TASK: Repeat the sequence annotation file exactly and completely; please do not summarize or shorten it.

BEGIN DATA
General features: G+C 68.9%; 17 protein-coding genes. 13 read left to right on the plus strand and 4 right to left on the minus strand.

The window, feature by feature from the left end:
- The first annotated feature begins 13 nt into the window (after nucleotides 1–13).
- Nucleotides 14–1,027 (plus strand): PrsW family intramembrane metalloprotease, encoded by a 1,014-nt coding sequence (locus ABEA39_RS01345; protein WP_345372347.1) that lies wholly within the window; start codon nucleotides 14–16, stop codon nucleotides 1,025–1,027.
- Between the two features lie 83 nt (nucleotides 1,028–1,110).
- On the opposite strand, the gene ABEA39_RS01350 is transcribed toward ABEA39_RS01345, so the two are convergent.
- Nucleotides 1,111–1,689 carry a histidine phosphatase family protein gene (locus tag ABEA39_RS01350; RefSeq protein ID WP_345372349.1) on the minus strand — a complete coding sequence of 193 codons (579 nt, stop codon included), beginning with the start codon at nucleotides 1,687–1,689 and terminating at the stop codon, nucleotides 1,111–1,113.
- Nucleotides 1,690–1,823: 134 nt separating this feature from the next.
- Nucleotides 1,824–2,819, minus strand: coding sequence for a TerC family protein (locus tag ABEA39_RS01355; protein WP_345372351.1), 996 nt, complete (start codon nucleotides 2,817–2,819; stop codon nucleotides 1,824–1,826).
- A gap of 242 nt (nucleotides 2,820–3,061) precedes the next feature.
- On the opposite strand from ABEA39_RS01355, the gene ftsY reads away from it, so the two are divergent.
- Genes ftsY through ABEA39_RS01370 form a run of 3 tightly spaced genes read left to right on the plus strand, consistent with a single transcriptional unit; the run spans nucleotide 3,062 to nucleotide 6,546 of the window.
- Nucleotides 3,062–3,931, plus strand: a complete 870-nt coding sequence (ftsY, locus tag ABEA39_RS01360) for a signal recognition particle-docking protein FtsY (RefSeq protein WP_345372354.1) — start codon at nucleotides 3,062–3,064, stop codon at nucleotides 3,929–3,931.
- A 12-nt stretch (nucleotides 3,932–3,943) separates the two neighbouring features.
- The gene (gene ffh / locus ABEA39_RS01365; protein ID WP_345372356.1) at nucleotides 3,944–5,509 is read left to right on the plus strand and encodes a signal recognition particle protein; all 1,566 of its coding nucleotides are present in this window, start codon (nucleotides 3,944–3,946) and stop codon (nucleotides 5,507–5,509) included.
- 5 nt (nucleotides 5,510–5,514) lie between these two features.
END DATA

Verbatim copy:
General features: G+C 68.9%; 17 protein-coding genes. 13 read left to right on the plus strand and 4 right to left on the minus strand.

The window, feature by feature from the left end:
- The first annotated feature begins 13 nt into the window (after nucleotides 1–13).
- Nucleotides 14–1,027 (plus strand): PrsW family intramembrane metalloprotease, encoded by a 1,014-nt coding sequence (locus ABEA39_RS01345; protein WP_345372347.1) that lies wholly within the window; start codon nucleotides 14–16, stop codon nucleotides 1,025–1,027.
- Between the two features lie 83 nt (nucleotides 1,028–1,110).
- On the opposite strand, the gene ABEA39_RS01350 is transcribed toward ABEA39_RS01345, so the two are convergent.
- Nucleotides 1,111–1,689 carry a histidine phosphatase family protein gene (locus tag ABEA39_RS01350; RefSeq protein ID WP_345372349.1) on the minus strand — a complete coding sequence of 193 codons (579 nt, stop codon included), beginning with the start codon at nucleotides 1,687–1,689 and terminating at the stop codon, nucleotides 1,111–1,113.
- Nucleotides 1,690–1,823: 134 nt separating this feature from the next.
- Nucleotides 1,824–2,819, minus strand: coding sequence for a TerC family protein (locus tag ABEA39_RS01355; protein WP_345372351.1), 996 nt, complete (start codon nucleotides 2,817–2,819; stop codon nucleotides 1,824–1,826).
- A gap of 242 nt (nucleotides 2,820–3,061) precedes the next feature.
- On the opposite strand from ABEA39_RS01355, the gene ftsY reads away from it, so the two are divergent.
- Genes ftsY through ABEA39_RS01370 form a run of 3 tightly spaced genes read left to right on the plus strand, consistent with a single transcriptional unit; the run spans nucleotide 3,062 to nucleotide 6,546 of the window.
- Nucleotides 3,062–3,931, plus strand: a complete 870-nt coding sequence (ftsY, locus tag ABEA39_RS01360) for a signal recognition particle-docking protein FtsY (RefSeq protein WP_345372354.1) — start codon at nucleotides 3,062–3,064, stop codon at nucleotides 3,929–3,931.
- A 12-nt stretch (nucleotides 3,932–3,943) separates the two neighbouring features.
- The gene (gene ffh / locus ABEA39_RS01365; protein ID WP_345372356.1) at nucleotides 3,944–5,509 is read left to right on the plus strand and encodes a signal recognition particle protein; all 1,566 of its coding nucleotides are present in this window, start codon (nucleotides 3,944–3,946) and stop codon (nucleotides 5,507–5,509) included.
- 5 nt (nucleotides 5,510–5,514) lie between these two features.